Luxury carmaker Porsche unveiled a takeover offer for Volkswagen on Saturday at 14 percent below Friday's closing stock price.
The German maker of high-performance cars also said it does not want majority control of Europe's largest automaker. Porsche said in a statement it intended soon to raise its voting stake in Volkswagen to up to 31 percent from the current 27.3 percent. The larger holding forces it under German law to bid for the remaining VW shares.
Porsche already holds an option to purchase up to 3.7 percent of VW ordinary shares. Exercising it would take Porsche's holding above 31 percent and trigger the mandatory offer to other VW shareholders.
"Once this mandatory bid has been made, further increases of Porsche's stake in VW would not trigger any renewed obligation to make an offer to the minority shareholders of the Wolfsburg-based carmaker," Porsche said following an extraordinary supervisory board meeting.
Since it did not deem a premium appropriate, it only intends to pay the legal minimum required, expected to be 100.92 euros ($134.6 U.S.) per Volkswagen ordinary share.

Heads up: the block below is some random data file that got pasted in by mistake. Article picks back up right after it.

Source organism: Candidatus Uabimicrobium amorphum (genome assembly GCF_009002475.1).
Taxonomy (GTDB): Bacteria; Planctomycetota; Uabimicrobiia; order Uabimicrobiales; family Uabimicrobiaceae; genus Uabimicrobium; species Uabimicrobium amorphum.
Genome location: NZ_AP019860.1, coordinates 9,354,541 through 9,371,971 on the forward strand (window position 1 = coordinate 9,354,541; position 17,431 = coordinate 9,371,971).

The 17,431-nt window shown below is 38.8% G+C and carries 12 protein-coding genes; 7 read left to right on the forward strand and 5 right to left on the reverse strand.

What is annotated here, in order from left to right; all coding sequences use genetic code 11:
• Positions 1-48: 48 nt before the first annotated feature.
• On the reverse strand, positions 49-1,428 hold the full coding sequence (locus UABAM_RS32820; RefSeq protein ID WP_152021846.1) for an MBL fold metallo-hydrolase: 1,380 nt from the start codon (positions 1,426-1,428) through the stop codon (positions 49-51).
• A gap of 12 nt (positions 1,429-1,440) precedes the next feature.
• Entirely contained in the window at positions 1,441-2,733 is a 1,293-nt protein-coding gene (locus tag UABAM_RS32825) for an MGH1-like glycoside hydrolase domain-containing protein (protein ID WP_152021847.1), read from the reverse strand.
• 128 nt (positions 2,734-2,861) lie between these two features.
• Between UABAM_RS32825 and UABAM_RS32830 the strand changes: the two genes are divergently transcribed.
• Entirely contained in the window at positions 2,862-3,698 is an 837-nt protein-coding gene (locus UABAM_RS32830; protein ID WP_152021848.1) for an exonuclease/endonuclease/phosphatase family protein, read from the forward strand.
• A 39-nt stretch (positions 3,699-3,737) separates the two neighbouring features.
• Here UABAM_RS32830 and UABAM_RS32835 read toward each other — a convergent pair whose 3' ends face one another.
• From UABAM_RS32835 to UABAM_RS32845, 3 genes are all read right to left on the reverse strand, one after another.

"We do not want a majority," a spokesman for Porsche added.
Volkswagen had no immediate comment.
The expected offer is well below VW's closing share price on Friday of 117.70 euros. Speculation has raged for months that Porsche could bid for VW, which has helped send VW shares up by more than a third this year.
The German state of Lower Saxony, which controls roughly 20 percent of VW's votes, will remain a large shareholder in the carmaker together with Porsche, state premier Christian Wulff said.
Porsche said it also planned to set up a holding company that would manage the stakes in Porsche AG and Volkswagen, and that this firm would become a European company, or "Societas Europaea."
Earlier this month, Porsche Chief Executive Wendelin Wiedeking told reporters that firm had no current plans for a VW takeover bid.
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